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Drip feeding to 2005 VF2 with 4th axis - how does the buffer work?

Springy

Plastic
Joined
Oct 22, 2021
We are trying to dripfeed to our 2005 VF2 with HRT210 rotary. We've got it "up and running" sort of, but it frequently (not always) reaches a point where there is some kind of error that prevents it loading any more code, so it'll just sit in position with the spindle running but no other motion happening. It does not always happen at precisely the same place but it often happens in around the same region of the program. We've played with the baud rate settings with no real obvious success, but we've basically found:
1. 9600 - too slow, can't load code fast enough, machine looks like it's running at 50% feed/rapid
2. 115200 - never got it to run through even once
3. 19200 - recommended Haas setting, worked fully a few times but not every time.
4. 38400 - what we are currently using, seems about the same as 19200 - has run through a few times but has also errored out as many times as it's run cleanly.

What do we need to look for here? How do I tell whether the connection is dropping entirely or the baud rate is just too slow and that's causing some other issue?

I guess it might help if someone can explain exactly how the buffer works - are we overloading the machine's DNC buffer, or are we starving it by not getting enough data in there fast enough? In other words, would it help if we put dwells in that allow the program to buffer more?

Let me know if there's any additional information I can post up that might help with diagnosis. Program is about 3hrs runtime and has a reasonable amount of low-resolution (ie not mold making) 3 axis profiling work. 4th axis is indexing only.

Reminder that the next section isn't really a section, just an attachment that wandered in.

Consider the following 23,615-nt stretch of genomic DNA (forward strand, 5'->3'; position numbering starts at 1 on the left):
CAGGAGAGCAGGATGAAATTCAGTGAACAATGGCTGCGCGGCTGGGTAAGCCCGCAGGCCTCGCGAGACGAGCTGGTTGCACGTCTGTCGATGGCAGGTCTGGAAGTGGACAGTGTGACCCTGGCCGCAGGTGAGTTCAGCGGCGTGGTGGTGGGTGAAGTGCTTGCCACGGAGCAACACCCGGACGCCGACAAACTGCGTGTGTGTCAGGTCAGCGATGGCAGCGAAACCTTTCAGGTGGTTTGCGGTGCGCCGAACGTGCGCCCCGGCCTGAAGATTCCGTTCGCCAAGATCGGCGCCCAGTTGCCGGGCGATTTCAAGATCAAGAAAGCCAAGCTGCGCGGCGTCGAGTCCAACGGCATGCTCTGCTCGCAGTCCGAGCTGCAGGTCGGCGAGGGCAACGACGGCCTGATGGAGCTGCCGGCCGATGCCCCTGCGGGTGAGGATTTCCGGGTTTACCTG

its been a long long time since I've ran a Haas (2004-5?) so grain of salt here

But the baud rates just have to match, and its a matter of making your PC/laptop match with the options available on the mill and vice versa, back in the day there were only like 1-2 combinations depending on the platform used... (though faster is always betterer)

anyway, the laptop/pc has to stay open the entire time, can't really be doing anything but DNC to the mill, any hiccough in sending signal will cause the mill to "forget" where its at. So my educated and braindamaged guess is that its something on the puter side causing an interruption, cable, wi-fi, RS-232 port funkyness or the puter is going into sleep mode, 3hrs is a long ass time to DNC...

If memory serves the DNC would load like a page of code in advance, or a set # of lines, regardless of baud rates, its whatever the machine can handle... lots of hemstitching at crazy high feed rates might cause it to get funky too.

Might try deleting any unused programs from the mill, help free up some space, its a long shot, but it might just work.
 
I seem to recall there was a trick about running your DNC software in "realtime mode" or something like that, to avoid timing hiccups caused by multithreading. Last I had to do serial was in Windows XP.
 
I have not had any luck with communication above 9600 on my VF-2. That's what I'm running the downstream rotary control at and that's what I run the drip feed box at. My guess is there's too much noise from all the other electronics. I might need to drill a hole in the foundation for a better grounding rod right next to the machine or something similar to get higher. I've never had anything higher than 19.2 work, even in the modem days on my home computer.
 
Thanks everyone. We are using a straight COM port not a USB adaptor. PC is not connected to wifi/internet while drip feeding. Cable is 15ft long, that’s as close as we could get the computer. Baud rates are always set the same at computer as at the control. We have only our spindle warmup program stored in the control currently, so 99% of memory free.

We are using HyperTerminal to run the DNC. Not sure how to enable “real-time mode” on that? But appreciate the suggestion, I’ll take a look.
 








 
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